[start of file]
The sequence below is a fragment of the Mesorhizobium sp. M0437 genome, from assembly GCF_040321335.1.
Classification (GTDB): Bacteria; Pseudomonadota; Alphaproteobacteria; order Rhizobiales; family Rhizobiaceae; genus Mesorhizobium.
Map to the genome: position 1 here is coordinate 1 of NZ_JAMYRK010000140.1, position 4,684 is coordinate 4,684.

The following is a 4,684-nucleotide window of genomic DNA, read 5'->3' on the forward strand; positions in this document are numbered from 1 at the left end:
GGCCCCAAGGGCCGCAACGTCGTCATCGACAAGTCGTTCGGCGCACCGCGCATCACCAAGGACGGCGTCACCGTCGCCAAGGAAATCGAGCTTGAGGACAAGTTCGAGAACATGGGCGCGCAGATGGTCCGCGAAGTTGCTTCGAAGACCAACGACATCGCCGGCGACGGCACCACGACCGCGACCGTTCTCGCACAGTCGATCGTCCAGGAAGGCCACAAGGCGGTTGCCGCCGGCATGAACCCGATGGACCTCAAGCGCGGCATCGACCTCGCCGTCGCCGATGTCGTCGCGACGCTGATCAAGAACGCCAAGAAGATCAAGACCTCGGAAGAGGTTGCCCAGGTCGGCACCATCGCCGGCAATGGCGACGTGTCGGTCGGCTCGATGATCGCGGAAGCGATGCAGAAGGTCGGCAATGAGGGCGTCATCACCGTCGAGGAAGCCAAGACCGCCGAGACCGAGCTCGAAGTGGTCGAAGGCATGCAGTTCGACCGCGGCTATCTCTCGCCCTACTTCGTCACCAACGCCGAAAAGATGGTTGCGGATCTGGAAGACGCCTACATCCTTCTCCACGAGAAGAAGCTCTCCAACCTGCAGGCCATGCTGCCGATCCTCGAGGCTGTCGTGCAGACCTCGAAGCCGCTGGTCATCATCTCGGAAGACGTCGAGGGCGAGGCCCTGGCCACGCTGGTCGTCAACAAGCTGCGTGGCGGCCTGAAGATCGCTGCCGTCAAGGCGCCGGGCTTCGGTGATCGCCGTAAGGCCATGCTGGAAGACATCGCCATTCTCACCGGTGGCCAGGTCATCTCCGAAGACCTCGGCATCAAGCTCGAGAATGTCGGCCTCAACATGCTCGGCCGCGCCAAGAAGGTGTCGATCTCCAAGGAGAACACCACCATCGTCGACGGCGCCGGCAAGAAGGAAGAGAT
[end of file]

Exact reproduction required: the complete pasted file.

The sequence below is a fragment of the Mesorhizobium sp. M0437 genome, from assembly GCF_040321335.1.
Classification (GTDB): Bacteria; Pseudomonadota; Alphaproteobacteria; order Rhizobiales; family Rhizobiaceae; genus Mesorhizobium.
Map to the genome: position 1 here is coordinate 1 of NZ_JAMYRK010000140.1, position 4,684 is coordinate 4,684.

The following is a 4,684-nucleotide window of genomic DNA, read 5'->3' on the forward strand; positions in this document are numbered from 1 at the left end:
GGCCCCAAGGGCCGCAACGTCGTCATCGACAAGTCGTTCGGCGCACCGCGCATCACCAAGGACGGCGTCACCGTCGCCAAGGAAATCGAGCTTGAGGACAAGTTCGAGAACATGGGCGCGCAGATGGTCCGCGAAGTTGCTTCGAAGACCAACGACATCGCCGGCGACGGCACCACGACCGCGACCGTTCTCGCACAGTCGATCGTCCAGGAAGGCCACAAGGCGGTTGCCGCCGGCATGAACCCGATGGACCTCAAGCGCGGCATCGACCTCGCCGTCGCCGATGTCGTCGCGACGCTGATCAAGAACGCCAAGAAGATCAAGACCTCGGAAGAGGTTGCCCAGGTCGGCACCATCGCCGGCAATGGCGACGTGTCGGTCGGCTCGATGATCGCGGAAGCGATGCAGAAGGTCGGCAATGAGGGCGTCATCACCGTCGAGGAAGCCAAGACCGCCGAGACCGAGCTCGAAGTGGTCGAAGGCATGCAGTTCGACCGCGGCTATCTCTCGCCCTACTTCGTCACCAACGCCGAAAAGATGGTTGCGGATCTGGAAGACGCCTACATCCTTCTCCACGAGAAGAAGCTCTCCAACCTGCAGGCCATGCTGCCGATCCTCGAGGCTGTCGTGCAGACCTCGAAGCCGCTGGTCATCATCTCGGAAGACGTCGAGGGCGAGGCCCTGGCCACGCTGGTCGTCAACAAGCTGCGTGGCGGCCTGAAGATCGCTGCCGTCAAGGCGCCGGGCTTCGGTGATCGCCGTAAGGCCATGCTGGAAGACATCGCCATTCTCACCGGTGGCCAGGTCATCTCCGAAGACCTCGGCATCAAGCTCGAGAATGTCGGCCTCAACATGCTCGGCCGCGCCAAGAAGGTGTCGATCTCCAAGGAGAACACCACCATCGTCGACGGCGCCGGCAAGAAGGAAGAGAT